Two Mount Sinai School of Medicine researchers are among a select group of scientists from around the world who have been recognized by the National Cancer Institute (NCI) for their quest to answer the most pressing questions about cancer. Stuart Aaronson, MD, Professor and Chair of Oncological Sciences and Ross Cagan, PhD, Professor of Oncological Sciences at Mount Sinai, have received the NCI's new "Provocative Questions" grant, which was established to explore the important yet less obvious questions about cancer that may have been neglected in this era of significant discovery.
Provocative Question: Why do many cancer cells die when suddenly deprived of a protein encoded by an oncogene?
The grant will support Dr. Aaronson's research on signaling pathways responsible for a little-understood phenomenon called oncogene addiction. Oncogenes are mutant genes that scientists believe are key to tumor survival and progression. Disruption of the signaling pathway in these oncogenes has been shown to halt tumor growth or lead to tumor cell death. Dr. Aaronson's lab is exploring the signaling activity of one such pathway called Wnt, which plays a key role in regulating self-renewal of a variety of embryonic and adult stem cells and is a starting point for tumor development.
Dr. Aaronson's lab has found that inhibition of activated Wnt signaling can block growth and complement the effects of chemotherapy and radiation, leading to tumor cell death. The goals of this grant are to investigate the signaling pathways responsible for Wnt oncogene addiction, and discover its molecular basis.
"While increasing efforts are being made to develop effective inhibitors of Wnt signaling in tumors, to date, few, if any, have entered into clinical development," said Dr. Aaronson. "Our NCI grant will support our research to identify and characterize specific and potent Wnt-targeted drugs that can disrupt this oncogene addiction in tumor cells and increase the efficacy of therapy for Wnt-activated human cancers. We are honored to be recognized by the NCI for our efforts in this area."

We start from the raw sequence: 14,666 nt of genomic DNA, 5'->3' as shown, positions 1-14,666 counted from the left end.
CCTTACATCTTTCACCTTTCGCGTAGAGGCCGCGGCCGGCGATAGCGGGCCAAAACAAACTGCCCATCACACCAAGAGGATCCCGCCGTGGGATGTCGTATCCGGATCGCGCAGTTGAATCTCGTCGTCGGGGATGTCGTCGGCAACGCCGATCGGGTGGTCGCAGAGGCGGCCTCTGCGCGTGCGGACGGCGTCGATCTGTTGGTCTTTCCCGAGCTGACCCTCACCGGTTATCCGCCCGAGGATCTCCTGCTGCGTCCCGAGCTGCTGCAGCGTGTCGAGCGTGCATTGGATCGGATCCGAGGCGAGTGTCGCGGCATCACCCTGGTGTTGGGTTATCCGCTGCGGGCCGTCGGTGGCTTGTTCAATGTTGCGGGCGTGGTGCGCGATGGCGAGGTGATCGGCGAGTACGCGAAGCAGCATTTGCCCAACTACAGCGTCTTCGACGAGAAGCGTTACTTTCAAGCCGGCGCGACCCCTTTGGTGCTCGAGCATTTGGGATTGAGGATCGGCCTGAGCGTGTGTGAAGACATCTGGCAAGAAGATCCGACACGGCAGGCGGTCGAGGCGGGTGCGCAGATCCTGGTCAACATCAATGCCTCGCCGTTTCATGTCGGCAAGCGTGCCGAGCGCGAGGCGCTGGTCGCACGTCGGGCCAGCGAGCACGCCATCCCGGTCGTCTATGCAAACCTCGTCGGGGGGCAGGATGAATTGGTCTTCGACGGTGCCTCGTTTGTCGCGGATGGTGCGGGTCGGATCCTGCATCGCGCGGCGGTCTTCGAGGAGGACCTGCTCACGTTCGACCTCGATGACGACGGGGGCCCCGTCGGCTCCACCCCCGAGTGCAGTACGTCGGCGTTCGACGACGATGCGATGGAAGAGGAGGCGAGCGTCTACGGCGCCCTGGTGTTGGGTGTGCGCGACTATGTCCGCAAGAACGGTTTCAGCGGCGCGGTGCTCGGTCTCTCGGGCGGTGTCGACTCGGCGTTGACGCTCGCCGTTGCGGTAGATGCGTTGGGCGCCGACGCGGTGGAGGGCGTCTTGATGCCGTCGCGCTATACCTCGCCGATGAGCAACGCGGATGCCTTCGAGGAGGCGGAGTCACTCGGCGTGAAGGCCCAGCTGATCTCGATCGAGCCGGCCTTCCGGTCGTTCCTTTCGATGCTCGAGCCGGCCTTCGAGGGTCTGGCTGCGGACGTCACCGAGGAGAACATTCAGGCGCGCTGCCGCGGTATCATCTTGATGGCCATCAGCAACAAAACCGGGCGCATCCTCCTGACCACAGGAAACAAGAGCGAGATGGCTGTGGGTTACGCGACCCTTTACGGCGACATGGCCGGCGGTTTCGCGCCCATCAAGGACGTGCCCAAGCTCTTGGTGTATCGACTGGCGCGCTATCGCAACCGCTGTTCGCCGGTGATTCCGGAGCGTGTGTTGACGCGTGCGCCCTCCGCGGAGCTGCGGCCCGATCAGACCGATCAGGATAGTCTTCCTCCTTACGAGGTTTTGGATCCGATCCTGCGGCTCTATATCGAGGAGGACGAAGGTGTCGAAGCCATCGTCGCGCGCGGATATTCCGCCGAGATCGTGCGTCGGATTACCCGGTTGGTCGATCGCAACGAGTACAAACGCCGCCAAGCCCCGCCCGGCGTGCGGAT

Provocative Question: How does obesity contribute to cancer risk?
Research has shown a distinct connection between obesity and cancer risk, but the mechanism behind that risk is unclear. With support from the NCI grant, Dr. Cagan's laboratory will create a model of pancreatic cancer in fruit flies to learn the molecular signatures that predict how a tumor responds to diet-induced obesity. Dr. Cagan's team will also perform a genetic screen on fruit flies to learn which genes promote tumor growth. Armed with this information, Dr. Cagan's team will test a variety of drugs approved by the U.S. Food and Drug Administration to determine which ones may prevent diet-related tumor growth.
"The fact that high-sugar diets cause tumors to become more aggressive is long-established, but we still do not know why," said Dr. Cagan. "This NCI grant will allow us to better explore the pathways that link obesity to enhanced tumor growth and to explore whether compounds that address this link are potentially useful as treatments. We appreciate the opportunity to take a non-traditional approach to an old question."
The Provocative Questions grant will support the research of Drs. Aaronson and Cagan for five years. They will each receive $351,713 in the first year. Allocations for subsequent years are to be determined.
The Provocative Questions program seeks to identify and solve perplexing problems facing cancer research. It is intended to build on specific advances in the understanding of cancer and cancer control; address broad issues in the biology of cancer that have proven difficult to resolve; take into consideration the likelihood of progress in the foreseeable future; and address ways to overcome obstacles to achieving long-term goals. Out of 750 applications, only 24 were awarded. For more information, please visit http://provocativequestions.nci.nih.gov/.
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